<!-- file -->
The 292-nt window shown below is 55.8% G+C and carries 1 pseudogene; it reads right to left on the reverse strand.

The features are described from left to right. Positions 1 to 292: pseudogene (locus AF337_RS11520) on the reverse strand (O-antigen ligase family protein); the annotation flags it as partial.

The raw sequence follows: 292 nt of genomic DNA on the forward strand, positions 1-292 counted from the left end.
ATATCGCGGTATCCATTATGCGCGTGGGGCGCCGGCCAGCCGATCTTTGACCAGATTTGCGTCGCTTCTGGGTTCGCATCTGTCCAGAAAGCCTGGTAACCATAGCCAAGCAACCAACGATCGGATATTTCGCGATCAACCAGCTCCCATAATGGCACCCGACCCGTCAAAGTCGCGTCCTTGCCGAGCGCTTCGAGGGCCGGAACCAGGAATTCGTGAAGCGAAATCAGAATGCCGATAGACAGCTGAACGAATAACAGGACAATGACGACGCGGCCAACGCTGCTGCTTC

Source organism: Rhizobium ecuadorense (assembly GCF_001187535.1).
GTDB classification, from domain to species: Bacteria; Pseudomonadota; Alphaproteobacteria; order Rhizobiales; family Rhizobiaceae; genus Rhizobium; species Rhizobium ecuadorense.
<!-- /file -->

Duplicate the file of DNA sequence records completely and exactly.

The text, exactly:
The 292-nt window shown below is 55.8% G+C and carries 1 pseudogene; it reads right to left on the reverse strand.

The features are described from left to right. Positions 1 to 292: pseudogene (locus AF337_RS11520) on the reverse strand (O-antigen ligase family protein); the annotation flags it as partial.

The raw sequence follows: 292 nt of genomic DNA on the forward strand, positions 1-292 counted from the left end.
ATATCGCGGTATCCATTATGCGCGTGGGGCGCCGGCCAGCCGATCTTTGACCAGATTTGCGTCGCTTCTGGGTTCGCATCTGTCCAGAAAGCCTGGTAACCATAGCCAAGCAACCAACGATCGGATATTTCGCGATCAACCAGCTCCCATAATGGCACCCGACCCGTCAAAGTCGCGTCCTTGCCGAGCGCTTCGAGGGCCGGAACCAGGAATTCGTGAAGCGAAATCAGAATGCCGATAGACAGCTGAACGAATAACAGGACAATGACGACGCGGCCAACGCTGCTGCTTC

Source organism: Rhizobium ecuadorense (assembly GCF_001187535.1).
GTDB classification, from domain to species: Bacteria; Pseudomonadota; Alphaproteobacteria; order Rhizobiales; family Rhizobiaceae; genus Rhizobium; species Rhizobium ecuadorense.